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Working in a charity with a veterinary degree


You're probably already aware of charitable organisations operating in the UK and internationally whose work supports animal welfare issues, such as the RSPCA, the PDSA, the Animal Health Trust, the Worldwide Veterinary Service and Blue Cross.

Find out more about science careers beyond the lab


What jobs could I do at a charity?

The nature of the work you could undertake at a charity is varied, but the first question you should ask yourself is "do I want to continue having physical contact with animals in my day-to-day duties?" 


Firstly, you can continue to work as a practicing vet in the UK or internationally. Working abroad could give you the additional challenges of seeing different types of cases than in the UK and with different types of equipment than you are used to.

Many vets who practice for a charity do so for a short time, but there are structured one or two-year programmes available.


If you are interested in influencing the systems that vets operate within, this could be for you. This is an increasing area of focus for organisations that seek policy change and campaign accordingly.

Charities generally specialise in certain issues. For example, the RSPCA and UFAW focus on animal rescue, and Greenpeace and WWF campaign for conservation.

You may get a chance to get involved in engaging the media, marketing and producing campaign materials. Look for job titles such as 'PR and Marketing Officer', 'Campaign Officer, and 'Impact Officer'.


You may work on a range of projects, e.g. part of a specialist scientific team looking at regulation, care and use of animals in experiments, or tracking conservation needs and lead analysis to identify and set priorities for valuable habitats and species.

Researchers work closely with advocacy personnel as this is the channel by which their research has an impact. This is particularly important for researchers working for charities that concerned with the immediate and practical impacts of research.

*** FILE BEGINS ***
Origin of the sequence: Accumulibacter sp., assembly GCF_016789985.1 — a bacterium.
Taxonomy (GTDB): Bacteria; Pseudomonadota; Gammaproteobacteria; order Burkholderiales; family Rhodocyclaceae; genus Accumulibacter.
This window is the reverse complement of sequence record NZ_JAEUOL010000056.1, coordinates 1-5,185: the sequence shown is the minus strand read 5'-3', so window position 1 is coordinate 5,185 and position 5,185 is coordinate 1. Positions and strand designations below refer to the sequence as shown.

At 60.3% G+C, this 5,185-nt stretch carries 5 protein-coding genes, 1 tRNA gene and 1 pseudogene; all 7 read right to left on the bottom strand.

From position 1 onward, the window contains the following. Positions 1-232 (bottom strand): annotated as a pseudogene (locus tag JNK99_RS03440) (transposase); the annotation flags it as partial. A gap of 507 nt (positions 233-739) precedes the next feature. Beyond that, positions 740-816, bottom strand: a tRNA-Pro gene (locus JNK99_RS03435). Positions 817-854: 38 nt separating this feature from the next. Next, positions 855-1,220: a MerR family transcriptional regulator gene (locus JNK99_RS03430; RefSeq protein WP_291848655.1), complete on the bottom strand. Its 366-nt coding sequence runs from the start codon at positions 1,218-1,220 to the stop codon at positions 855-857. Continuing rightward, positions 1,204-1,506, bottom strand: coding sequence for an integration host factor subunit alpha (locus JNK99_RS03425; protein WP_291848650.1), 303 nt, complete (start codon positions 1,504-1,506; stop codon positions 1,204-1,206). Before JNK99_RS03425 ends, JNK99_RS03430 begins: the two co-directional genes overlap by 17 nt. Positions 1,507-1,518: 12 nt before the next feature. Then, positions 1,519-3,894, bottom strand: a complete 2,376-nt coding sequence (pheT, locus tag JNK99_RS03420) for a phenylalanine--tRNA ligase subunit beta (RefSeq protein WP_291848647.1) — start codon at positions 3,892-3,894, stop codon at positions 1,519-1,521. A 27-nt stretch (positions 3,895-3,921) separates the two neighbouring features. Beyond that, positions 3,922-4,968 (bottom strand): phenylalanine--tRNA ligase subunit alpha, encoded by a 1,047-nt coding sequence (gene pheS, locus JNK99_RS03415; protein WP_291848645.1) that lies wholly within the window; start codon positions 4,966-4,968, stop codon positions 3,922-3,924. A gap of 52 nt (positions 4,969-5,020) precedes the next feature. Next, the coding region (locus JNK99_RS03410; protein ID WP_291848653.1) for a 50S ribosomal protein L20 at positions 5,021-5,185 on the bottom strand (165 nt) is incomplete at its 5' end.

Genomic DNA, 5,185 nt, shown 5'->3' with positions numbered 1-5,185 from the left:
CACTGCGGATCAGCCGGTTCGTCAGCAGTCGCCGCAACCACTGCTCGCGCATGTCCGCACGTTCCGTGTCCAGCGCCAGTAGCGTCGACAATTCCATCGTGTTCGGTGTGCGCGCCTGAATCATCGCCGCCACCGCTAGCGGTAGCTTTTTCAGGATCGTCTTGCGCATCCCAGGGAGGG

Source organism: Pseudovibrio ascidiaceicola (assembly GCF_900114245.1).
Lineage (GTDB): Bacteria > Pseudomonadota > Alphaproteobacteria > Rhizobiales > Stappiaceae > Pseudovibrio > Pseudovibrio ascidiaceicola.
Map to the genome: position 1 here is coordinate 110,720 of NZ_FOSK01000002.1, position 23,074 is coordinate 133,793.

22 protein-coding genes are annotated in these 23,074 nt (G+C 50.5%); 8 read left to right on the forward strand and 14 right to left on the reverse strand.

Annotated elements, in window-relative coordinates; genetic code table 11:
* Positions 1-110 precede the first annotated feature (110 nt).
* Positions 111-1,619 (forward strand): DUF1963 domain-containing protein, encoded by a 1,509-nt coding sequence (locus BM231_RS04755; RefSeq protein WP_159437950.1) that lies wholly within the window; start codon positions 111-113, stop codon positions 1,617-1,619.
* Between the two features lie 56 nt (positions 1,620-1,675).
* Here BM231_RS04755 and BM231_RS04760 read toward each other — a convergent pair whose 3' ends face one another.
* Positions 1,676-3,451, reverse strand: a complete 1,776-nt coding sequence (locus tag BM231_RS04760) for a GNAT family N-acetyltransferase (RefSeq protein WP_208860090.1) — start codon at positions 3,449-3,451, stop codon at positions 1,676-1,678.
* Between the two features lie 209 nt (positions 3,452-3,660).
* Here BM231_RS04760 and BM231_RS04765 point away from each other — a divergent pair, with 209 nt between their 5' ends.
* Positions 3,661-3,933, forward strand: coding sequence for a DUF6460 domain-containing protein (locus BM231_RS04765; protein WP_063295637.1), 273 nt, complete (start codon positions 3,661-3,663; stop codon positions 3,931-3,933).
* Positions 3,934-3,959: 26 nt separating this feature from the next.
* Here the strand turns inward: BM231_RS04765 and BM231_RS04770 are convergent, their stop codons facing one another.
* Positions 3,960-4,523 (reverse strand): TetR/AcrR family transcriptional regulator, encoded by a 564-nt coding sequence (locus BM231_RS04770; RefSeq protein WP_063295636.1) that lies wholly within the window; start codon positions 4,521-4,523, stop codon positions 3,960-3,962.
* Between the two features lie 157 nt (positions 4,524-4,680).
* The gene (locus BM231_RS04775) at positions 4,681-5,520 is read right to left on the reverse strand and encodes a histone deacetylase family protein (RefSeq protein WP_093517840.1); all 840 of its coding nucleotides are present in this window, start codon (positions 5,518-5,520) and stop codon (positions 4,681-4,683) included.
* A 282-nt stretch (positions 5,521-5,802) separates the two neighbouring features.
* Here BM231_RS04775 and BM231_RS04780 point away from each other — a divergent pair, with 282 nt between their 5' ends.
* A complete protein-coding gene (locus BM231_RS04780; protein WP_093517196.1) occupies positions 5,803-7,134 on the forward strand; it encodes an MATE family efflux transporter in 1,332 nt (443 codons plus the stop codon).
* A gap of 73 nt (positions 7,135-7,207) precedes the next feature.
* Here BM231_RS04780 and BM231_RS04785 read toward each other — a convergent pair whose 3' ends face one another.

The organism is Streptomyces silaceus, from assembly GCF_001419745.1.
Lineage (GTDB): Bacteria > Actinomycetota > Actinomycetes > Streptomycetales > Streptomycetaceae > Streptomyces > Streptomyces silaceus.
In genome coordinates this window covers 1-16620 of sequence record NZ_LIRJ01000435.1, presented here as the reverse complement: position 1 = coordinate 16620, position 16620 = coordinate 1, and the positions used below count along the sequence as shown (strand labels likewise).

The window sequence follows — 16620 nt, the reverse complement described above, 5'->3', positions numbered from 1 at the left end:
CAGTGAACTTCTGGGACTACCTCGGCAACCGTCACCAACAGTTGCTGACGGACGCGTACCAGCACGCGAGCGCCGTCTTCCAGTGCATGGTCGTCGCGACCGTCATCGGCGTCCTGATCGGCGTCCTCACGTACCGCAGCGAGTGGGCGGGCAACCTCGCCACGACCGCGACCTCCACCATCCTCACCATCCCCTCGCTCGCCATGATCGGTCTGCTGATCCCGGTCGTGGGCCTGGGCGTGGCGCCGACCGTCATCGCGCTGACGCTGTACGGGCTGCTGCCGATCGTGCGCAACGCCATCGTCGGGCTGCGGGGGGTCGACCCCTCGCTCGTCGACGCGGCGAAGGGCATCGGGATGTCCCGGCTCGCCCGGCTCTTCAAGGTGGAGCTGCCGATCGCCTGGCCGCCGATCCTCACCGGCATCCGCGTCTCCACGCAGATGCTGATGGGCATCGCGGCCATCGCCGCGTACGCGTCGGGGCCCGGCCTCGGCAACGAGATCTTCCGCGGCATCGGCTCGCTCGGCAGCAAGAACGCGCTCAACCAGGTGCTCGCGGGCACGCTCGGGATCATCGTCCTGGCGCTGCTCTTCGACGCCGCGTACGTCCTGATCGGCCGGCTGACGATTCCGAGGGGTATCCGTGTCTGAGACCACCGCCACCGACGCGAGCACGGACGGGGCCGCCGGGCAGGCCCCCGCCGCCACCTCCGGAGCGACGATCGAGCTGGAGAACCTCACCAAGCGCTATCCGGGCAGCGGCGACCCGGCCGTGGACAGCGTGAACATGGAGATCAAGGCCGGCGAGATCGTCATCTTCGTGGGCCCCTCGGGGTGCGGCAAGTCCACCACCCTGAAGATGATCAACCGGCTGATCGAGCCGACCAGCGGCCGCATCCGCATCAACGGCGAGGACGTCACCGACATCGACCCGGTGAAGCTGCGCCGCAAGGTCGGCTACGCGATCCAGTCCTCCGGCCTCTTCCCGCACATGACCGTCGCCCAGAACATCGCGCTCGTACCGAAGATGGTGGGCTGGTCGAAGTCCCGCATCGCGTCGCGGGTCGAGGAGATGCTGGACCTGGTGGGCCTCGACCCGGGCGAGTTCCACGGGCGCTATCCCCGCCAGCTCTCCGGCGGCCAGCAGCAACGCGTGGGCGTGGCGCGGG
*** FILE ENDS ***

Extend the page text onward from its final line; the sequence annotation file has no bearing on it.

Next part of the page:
In smaller charities, advocacy and research roles may be done by the same person.


This is a varied area and includes grant writers, membership managers and event managers. It's common to start in events and you should try to get a range of experience. 

It also breaks down into individuals and events, corporate businesses, trusts, foundations and multilaterals which all require different skills.

These roles often involve marketing, technology and customer service


Routes into these roles

How beneficial your veterinary training is will depend on which of the roles you are interested in getting into.

'Hands-on' roles such as practicing as a vet will see you directly using your clinical experience.

For "hands off" roles, you will need to articulate through the recruitment process how your knowledge of the sector, greater credibility because of your expertise and evidenced passion for animal welfare means you are a more suitable candidate than someone who has not completed veterinary training.

There are two questions you will need to address if you are planning on moving into a non-clinical role:

  1. How can you evidence your motivation and passion for what they stand for?
  2. How have you evidenced the skills they are looking for?

Volunteering is a great answer to both questions. This is a great way to build your skills and show your motivation for a role.

For some great places to find volunteering opportunities, see the resources list at the bottom of the page. 

Before undertaking a volunteering opportunity, you should think about:

  • what kind of volunteering you want to do (advocacy, fundraising, etc)
  • whether you want to volunteer in the UK or overseas
  • how much time you're willing to commit to volunteering
  • how much personal cost you are willing to commit


You may also find that charities offer unpaid internships that can be a great route into paid employment and a chance to build your network of useful contacts.

Building skills and training

While it is worth exploring formal training courses, charity recruiters often value practical experience. For example, you could undertake training on marketing, social media, or PR for roles within campaigning, or start your own blog on relevant issues.

A further research degree could also be beneficial for research posts.


Finding employment and salaries

There can be a lot of competition in this area, so as well as looking at the big charities, you should also research and apply to smaller organisations to increase your chances of success.

Organisations place a lot of value on recruiting people who fit their values and beliefs so you should consider what is important to you and what your interests are.

In terms of job-hunting, you should combine applications to vacancies you find on job boards with registering with recruitment agencies. For details of job boards, and information on working abroad, see the further resources section below.

The charities sector is well known for drawing people because of a passion for making a difference rather than high salaries. The precise salary will vary according to your level of experience and the seniority of the role, but some potential salaries may be:

  • Fundraising campaign manager – £25,000
  • PR and marketing officer – £23,000 to £28,000
  • Fundraising copywriter – £24,000 to £26,000
  • Policy and advocacy adviser – £33,000

Salaries will often be higher in London.


Further resources



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